Stop the Big Business of Cheating

Illustration by Erin Johnson

Illustration by Erin Johnson
The Easy Way Out

As students, we’ve all had to write essays for classes that don’t particularly interest us, seem irrelevant or simply don’t fit into our busy schedules. But that’s the life of a student; writing essays is just part of the routine. Or is it?

In a recent article from The Chronicle of Higher Education, Thomas Bartlett reveals that student use of “essay mills” is on the rise. An entire industry – an extremely successful and rather secretive one – has increasingly developed so that students can pay for work that is “invisible to plagiarism software.” Web sites such as, and allow students to have essays written for them on any topic, as long as they are willing to pay the price. Prices can cost up to $42.99 per page for sites like, “depending on the deadline and difficulty” of the topic. Ultimately, essay mills are yet another Internet-facilitated obstacle in the quest for academic honesty that teachers and professors, already grappling with other forms of plagiarism, have to deal with.

But are these Web sites really undermining the education system? While many majors like English, literary journalism and political science are based around the ability to construct informative and coherent essays, those who find themselves in fields like biology or mathematics may be less inclined to focus on their ability to create a strong thesis sentence. As it stands, UC Irvine requires all of its students to take one upper-division writing class, regardless of their major.

Some students, then, turn to essay mills because they do not believe that paper writing is an important skill that they are going to need for their future career. These students think there is no harm in using such services, so they essentially outsource their work to an anonymous entity that is often, according to Bartlett, operating from a foreign country. Bartlett worryingly reveals that there has been a surge in essay mills, so the “problem is only getting worse.”

Student apathy is only part of the problem. Professors are not completely free of any blame either. Many students complain that essay prompts are often simply uninspiring; few educators are willing to experiment with more unique and innovative topics and instead stick with the old tried-and-true methods. This is even more apparent at the high school level, where teaching has become so confined to meeting state-mandated standards that few teachers have neither the time nor the resources to attempt to really engage students. This is evident in the California High School Exit Exam.

In the end though, does any of this really justify paying for someone else to do your work for you? The answer is no. There’s an interesting thing that happens to a lot of students as they progress in their academic careers. Unlike high school, college encourages students to dive into one field, or major, of their choice. As they explore these interests, the worlds of these students become narrower, until they neither understand nor care to understand the larger world around them. Students become compartmentalized. They get so caught up in their majors that they consider all the other parts of their education unimportant.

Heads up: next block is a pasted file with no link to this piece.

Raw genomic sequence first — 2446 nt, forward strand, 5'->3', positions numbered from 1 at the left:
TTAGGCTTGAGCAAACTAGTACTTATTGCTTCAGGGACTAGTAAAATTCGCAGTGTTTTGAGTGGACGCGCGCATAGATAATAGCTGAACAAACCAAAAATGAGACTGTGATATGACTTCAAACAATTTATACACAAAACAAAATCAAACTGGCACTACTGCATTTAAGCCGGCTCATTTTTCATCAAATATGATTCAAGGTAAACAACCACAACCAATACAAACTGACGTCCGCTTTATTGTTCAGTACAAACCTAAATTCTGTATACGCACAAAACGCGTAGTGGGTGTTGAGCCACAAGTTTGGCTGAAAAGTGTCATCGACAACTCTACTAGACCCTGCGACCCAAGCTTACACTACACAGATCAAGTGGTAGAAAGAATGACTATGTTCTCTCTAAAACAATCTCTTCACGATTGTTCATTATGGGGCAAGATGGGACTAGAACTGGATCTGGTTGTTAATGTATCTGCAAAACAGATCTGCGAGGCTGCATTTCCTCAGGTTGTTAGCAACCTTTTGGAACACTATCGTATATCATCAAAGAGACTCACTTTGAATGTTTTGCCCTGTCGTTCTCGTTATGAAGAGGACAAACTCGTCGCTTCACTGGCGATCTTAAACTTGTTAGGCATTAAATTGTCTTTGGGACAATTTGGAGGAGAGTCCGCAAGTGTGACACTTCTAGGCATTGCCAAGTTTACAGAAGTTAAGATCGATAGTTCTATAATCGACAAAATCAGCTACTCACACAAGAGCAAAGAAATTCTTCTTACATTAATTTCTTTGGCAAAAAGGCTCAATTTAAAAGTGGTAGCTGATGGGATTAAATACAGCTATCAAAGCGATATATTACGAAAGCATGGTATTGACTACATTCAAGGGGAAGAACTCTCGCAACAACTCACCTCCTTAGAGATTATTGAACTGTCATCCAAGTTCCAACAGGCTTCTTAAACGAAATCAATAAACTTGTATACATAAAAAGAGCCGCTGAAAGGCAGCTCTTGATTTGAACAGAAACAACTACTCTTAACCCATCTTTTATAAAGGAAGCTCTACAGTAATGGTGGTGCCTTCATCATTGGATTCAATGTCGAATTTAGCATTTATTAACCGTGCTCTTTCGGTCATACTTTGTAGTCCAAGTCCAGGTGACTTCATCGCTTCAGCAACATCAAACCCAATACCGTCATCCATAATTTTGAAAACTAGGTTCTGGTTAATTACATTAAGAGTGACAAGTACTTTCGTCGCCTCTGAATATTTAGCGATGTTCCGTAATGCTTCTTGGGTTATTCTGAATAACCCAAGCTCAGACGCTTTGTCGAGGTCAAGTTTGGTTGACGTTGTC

Therein lies the problem. While it is important to focus on a major, the college experience is meant to expand all aspects of a student’s education. There’s a reason it’s called higher education. The system is designed to craft well-rounded graduates, not just highly specialized ones.

On a slightly more practical note, it would be a mistake to undervalue the importance, even for the science-related majors among us, of being able to write well and to communicate ideas effectively. Life crosses disciplines. It involves large numbers of people working together on one project or another. Communication skills and a wider understanding of the world make collaboration, and life, easier. This is true whether you are a writer trying to tell a story or if you are a physicist writing a paper for a journal.

Overall, this seems to be the next chapter in the continuing trend of the pervasive sense of entitlement to which many students have begun to subscribe. With society so focused on instant gratification, it’s hard to believe that these essay mills did not flourish to the extent they currently have much earlier on.

However, there is sort of a bright side to all this. While the existence of these report repositories is disheartening, those who do find themselves using these services are probably the same ones who’ve already carved out what parts of their education they’re going to focus on, be it through honest methods or not.

What all this comes down to is that people are willing to pay to cheat on essays. Does it do a lot of harm for someone to pay for any essay just to get through a class? The answer is probably not. But then again, that’s not the point. Academia is founded on the expansion and promotion of learning and the expression of ideas. When people ignore this, they are doing a great disservice not only to the academic community, but also to themselves. It may be easy to cheat the system, but it’s infinitely more rewarding to work hard and succeed in that system instead.

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